The L.A. Complex is a Canadian export that is airing on the U.S. on The CW. It's in keeping with the network brand and an oddly suitable pairing for its increasingly ridiculous 90210 series. Particularly since this new (at least to Americans) show is essentially an alternate version of the Melrose Place update that was cancelled by The CW a couple of years ago. And while L.A. Complex isn't at all what you'd call a good show or remotely original, it's more watchable than MP 2.0, though maybe only slightly. It doesn't help that Complex starts off with the most annoying song of all time, making us feel like we're being forced to sit inside an MRI machine, though once you get past that, there's plenty of entertainingly mindless fluff to enjoy. Here's how the two series compare:
The "Famous" Cast Members
The show features Cassie Steele (Manny from Degrassi: The Next Generation) and Jewel Staite (Kaylee from Firefly), two of our Canadian faves. And while Melrose had some alums from the original series hanging out, the main cast of young people featured Ashlee Simpson. Even if we did learn to love Katie Cassidy because of the show, MP was decidedly dragged down by Ash.
The Less Familiar Faces
Look, we don't expect these young kids to be able to deliver Shakespeare convincingly (though L.A. Complex's building manager likes to try), but Melrose's Stephanie Jacobsen, Jessica Lucas and Michael Rady had about as much on-screen charisma as a piece of toast to share between them. Complex co-star Chelan Simmons is attractive and at least can dance, while Benjamin Charles Watson looks about 12 but has a fresh-faced eagerness that we can appreciate. Also, though it is only in a recurring role, we're also happy to see Instant Star co-star Kristopher Turner resurface.
On L.A. Complex, almost everyone is trying to break into the entertainment business: Connor (Jonathan Patrick Moore) just got a leading man role on a medical drama, but he's so lonely that he has to have lots of sex to cope; Abby (Steele) can't pay her rent so she turns to any gig that lets her stay in L.A. instead of returning to Toronto; Alicia (Simmons) wants to be a dancer on Usher tours, but makes a living as a stripper; Raquel (Staite) is a former leading lady who is struggling not to be billed as "old"; Tariq (Watson) is an aspiring music producer; and Nick (Joe Dinicol) is a nerdy loser who wants to break into stand-up. Based on the few episodes we've seen, we're far more invested in these down-on-their-luck kids trying to make it big than the chef, teacher, med student and publicists that MP offered up.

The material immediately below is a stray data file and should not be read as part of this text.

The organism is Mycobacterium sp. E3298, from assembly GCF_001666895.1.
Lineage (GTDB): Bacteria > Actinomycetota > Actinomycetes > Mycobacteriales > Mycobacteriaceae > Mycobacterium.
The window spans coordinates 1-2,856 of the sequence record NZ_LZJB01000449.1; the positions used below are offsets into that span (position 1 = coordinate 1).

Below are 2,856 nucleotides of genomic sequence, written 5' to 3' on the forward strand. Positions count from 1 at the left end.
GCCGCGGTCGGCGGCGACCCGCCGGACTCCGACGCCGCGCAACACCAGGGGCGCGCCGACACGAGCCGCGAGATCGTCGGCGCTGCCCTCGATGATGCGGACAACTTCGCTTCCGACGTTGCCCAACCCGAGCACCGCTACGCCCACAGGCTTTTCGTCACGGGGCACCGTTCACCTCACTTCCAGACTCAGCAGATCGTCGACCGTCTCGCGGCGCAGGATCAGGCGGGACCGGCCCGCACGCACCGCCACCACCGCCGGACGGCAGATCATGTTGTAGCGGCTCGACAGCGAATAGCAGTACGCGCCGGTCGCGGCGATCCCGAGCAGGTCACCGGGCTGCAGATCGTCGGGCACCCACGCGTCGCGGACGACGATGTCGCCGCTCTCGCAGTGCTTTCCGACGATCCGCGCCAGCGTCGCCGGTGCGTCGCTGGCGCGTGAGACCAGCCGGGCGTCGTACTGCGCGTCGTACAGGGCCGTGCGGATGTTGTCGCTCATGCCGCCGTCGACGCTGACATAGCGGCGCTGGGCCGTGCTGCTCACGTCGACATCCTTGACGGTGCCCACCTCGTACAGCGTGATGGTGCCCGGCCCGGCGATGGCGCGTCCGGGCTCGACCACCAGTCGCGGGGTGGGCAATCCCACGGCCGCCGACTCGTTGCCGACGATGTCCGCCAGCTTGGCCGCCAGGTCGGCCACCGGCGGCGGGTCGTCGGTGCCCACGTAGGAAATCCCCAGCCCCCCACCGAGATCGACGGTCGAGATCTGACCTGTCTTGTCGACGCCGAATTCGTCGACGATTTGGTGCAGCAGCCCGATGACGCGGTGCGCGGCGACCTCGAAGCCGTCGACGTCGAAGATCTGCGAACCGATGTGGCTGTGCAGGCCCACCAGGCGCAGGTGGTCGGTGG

Behind the Scenes Folks
Let's see, a bunch of guys who worked on Smallville or the team that brought us a million seasons of Degrassi and Instant Star? Yeah, we'll take the Degrassi team, especially since alum Stefan Brogren stepped behind the camera to direct a few episodes. Always side with Snake.
Melrose Place had the lovely spacious apartments that surrounded a beautiful pool. On L.A. Complex, everyone's crushed into a motel (with a pool) called the Deluxe Suites (or The Luxe, for short) and partying all the time with resident musicians providing the tunes and plenty of random potential networking opportunities cropping up. It's a bit noisier, but a lot more realistic considering the income (or non-income) of the characters.
The Ridiculous Storylines
Here, Melrose may have the upper hand, what with all the backstabbing and murders and thieving it had going on. Complex takes a lighter tack, with money troubles and a plethora of sexy (and not so sexy) hookups, which is actually a lot easier to jump into than seeing Sydney dead in a pool. That said, it's so nice to be told that in both realities, women are willing to sell themselves for fame/fortune.
The Special Guests
Again, Melrose brought it with the likes of Heather Locklear and Brooke Burns, but L.A. Complex sure tries its best with cameos by Mary Lynn Rajskub and Paul F. Tompkins in the first episode, and supposedly Alan Thicke at some point. Yes, it's small potatoes compared to Melrose, but we'll cut it some slack since it lets us see Chloe from 24 act like a total bitch.
No, this isn't our strongest endorsement, but we'll happily sit through the six soapy episodes scheduled to air just to see Jewel Staite gainfully employed in something other than sci-fi, if for no other reason.
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